I was like, why doesn’t anyone evaluate [WIC] on their service? I know if it’s an internal evaluation, it won’t mean anything. The mothers, we have no say so. It’s like, here’s what we got, accept it or not. That sucks. At least [do it] for the next person. I know I'll eventually be off, my kids will be off. But for the next person.
Mississippi participant 

What we wanted to find out

At Code for America, we explore both the systems at play as well as the individual experience of participants. Some of this comes through the partnership between quantitative and qualitative data. We explore the overall quantitative trends—coverage, redemption, and retention rates—that tell us what is happening. Then, we use that information as a guide in building out a qualitative research plan that will tell us why these trends are occurring. 

For instance, early on in our desk research, we found WIC coverage rates from across the country. When we recruited participants for in-depth interviews, we started with the states on the far ends of that range so we could identify themes among participants who were from states with very high and very low coverage. In New Hampshire, a state with a very low coverage rate, we heard about the slow roll out of EBT cards and the hardship of shopping with vouchers. In Wisconsin, a state with a much higher coverage rate, a pregnant woman was impressed by the support she received from a lactation consultant via text message in anticipation of her baby’s birth. 

In total, we interviewed about 30 WIC-eligible adults across 17 states and Puerto Rico, in both English and Spanish. We talked with people who happily participated in WIC until their children aged out, as well as those who dropped out early. We also recruited people who are eligible for WIC, but had decided not to participate. We wanted to understand:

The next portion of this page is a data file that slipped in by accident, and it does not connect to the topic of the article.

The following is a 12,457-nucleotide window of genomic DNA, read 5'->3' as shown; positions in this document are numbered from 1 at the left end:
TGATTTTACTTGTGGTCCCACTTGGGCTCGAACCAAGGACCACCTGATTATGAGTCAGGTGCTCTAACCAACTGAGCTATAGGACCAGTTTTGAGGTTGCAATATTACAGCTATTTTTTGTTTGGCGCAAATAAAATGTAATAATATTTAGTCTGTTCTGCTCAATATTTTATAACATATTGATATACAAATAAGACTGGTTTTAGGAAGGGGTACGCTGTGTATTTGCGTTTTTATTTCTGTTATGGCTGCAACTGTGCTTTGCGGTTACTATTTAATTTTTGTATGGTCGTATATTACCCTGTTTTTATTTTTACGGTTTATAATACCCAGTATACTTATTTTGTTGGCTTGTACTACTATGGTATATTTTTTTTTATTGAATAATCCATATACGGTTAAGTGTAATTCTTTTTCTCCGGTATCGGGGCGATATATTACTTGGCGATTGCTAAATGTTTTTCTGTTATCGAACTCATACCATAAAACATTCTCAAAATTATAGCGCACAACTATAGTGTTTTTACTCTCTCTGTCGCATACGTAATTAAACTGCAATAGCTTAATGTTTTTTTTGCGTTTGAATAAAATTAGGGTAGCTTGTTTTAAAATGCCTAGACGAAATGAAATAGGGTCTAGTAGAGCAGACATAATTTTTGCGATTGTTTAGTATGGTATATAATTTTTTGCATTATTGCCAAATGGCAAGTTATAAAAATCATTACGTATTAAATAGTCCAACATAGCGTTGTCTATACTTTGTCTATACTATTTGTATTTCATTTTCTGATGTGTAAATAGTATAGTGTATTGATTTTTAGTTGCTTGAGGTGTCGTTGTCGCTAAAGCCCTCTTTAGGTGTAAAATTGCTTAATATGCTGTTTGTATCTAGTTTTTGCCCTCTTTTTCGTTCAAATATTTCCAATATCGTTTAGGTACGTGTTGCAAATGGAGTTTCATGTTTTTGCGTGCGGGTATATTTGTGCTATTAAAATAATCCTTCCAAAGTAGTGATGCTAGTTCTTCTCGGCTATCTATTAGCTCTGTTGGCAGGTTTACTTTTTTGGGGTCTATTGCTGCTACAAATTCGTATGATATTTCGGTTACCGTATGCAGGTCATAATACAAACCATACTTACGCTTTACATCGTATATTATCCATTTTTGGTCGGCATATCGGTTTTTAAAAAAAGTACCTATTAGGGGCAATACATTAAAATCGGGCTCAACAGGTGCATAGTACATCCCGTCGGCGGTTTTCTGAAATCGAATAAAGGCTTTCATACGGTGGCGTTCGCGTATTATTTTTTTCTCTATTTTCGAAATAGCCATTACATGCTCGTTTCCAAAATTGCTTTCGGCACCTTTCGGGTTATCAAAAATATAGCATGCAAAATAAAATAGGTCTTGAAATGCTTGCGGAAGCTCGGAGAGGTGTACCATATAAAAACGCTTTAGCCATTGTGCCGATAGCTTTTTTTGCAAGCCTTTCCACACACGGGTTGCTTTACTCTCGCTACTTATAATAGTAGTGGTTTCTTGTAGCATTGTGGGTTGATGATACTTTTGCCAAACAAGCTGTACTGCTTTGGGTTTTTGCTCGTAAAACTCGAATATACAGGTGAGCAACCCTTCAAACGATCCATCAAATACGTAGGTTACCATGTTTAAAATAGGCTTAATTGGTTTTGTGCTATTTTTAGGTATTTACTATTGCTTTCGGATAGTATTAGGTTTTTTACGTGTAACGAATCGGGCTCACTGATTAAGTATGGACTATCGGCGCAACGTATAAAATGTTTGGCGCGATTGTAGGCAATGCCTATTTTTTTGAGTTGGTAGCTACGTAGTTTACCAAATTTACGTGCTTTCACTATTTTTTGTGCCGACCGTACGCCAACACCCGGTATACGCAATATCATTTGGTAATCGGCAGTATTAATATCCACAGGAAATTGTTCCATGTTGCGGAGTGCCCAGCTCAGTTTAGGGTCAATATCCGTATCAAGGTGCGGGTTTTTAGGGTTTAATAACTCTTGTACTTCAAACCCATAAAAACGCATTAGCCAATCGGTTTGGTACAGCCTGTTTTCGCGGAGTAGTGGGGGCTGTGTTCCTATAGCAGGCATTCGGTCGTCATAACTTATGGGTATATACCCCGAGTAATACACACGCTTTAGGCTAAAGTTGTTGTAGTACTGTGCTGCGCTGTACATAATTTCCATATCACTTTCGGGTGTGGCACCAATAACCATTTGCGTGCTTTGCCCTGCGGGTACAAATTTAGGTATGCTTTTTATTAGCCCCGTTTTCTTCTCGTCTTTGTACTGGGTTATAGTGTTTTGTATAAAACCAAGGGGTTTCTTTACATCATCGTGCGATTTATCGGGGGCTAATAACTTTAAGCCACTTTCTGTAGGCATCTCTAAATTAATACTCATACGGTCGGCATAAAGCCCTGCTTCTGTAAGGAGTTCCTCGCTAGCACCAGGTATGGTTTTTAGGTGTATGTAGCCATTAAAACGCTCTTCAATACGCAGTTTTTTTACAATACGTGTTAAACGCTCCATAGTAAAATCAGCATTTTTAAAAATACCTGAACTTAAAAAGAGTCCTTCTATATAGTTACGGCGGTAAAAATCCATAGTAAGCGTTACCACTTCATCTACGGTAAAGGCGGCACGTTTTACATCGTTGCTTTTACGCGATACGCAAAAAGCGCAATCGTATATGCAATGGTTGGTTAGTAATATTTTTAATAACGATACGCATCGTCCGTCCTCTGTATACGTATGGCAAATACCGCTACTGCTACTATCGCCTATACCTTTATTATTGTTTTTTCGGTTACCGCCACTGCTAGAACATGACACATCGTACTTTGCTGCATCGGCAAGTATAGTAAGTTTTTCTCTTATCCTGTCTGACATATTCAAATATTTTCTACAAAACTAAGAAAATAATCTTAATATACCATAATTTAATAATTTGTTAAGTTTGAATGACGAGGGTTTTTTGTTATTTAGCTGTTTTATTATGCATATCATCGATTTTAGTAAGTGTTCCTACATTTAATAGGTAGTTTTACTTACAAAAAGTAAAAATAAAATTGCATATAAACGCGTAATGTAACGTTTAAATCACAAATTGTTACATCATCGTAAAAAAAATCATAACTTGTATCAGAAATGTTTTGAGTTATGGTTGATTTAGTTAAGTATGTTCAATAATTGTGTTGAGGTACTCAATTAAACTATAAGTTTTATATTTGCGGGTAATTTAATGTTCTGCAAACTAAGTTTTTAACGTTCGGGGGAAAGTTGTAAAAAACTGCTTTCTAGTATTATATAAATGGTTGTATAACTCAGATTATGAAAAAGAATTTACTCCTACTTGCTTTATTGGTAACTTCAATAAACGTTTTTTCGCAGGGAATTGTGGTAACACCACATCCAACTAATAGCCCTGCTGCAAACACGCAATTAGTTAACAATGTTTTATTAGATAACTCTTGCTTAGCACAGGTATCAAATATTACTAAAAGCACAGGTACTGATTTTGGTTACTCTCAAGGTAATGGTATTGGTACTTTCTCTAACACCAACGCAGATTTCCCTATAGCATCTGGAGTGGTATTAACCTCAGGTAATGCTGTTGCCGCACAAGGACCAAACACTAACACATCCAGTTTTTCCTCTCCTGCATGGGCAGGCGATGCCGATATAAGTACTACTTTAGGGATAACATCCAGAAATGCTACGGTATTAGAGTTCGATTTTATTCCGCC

• What are the benefits of participating in WIC for you and your family?
  • What are the barriers you face in order to enroll and stay enrolled?
  • How have those barriers changed due to the COVID-19 pandemic?

Here’s what we heard.

In-person appointments are a burden

Through our research we were able to confirm what many working with WIC already knew: the ability to attend appointments remotely has had a significant positive impact on clients. Pre-pandemic, in-person appointment frequency was one of the top client complaints about the program. But when we spoke to clients who participated during the era of remote appointments, not a single one mentioned this as a pain point.

Due to COVID, all of my interviews were over the phone. So I was happy about that. I didn't have to get up and drive...I was able to do it from the comfort of my own home.
Mississippi participant 

Remote appointments didn’t always meet all of a participant’s needs. This may have reduced the value of WIC offerings like nutritional counseling, but it didn’t necessarily lead directly to drop-off.

I think I would feel more comfortable in person, like is he really okay, is he healthy. With video they can’t really see him, they just say he’s okay, you just need to feed him. I like how they can really be more helpful than just a video conference on the phone.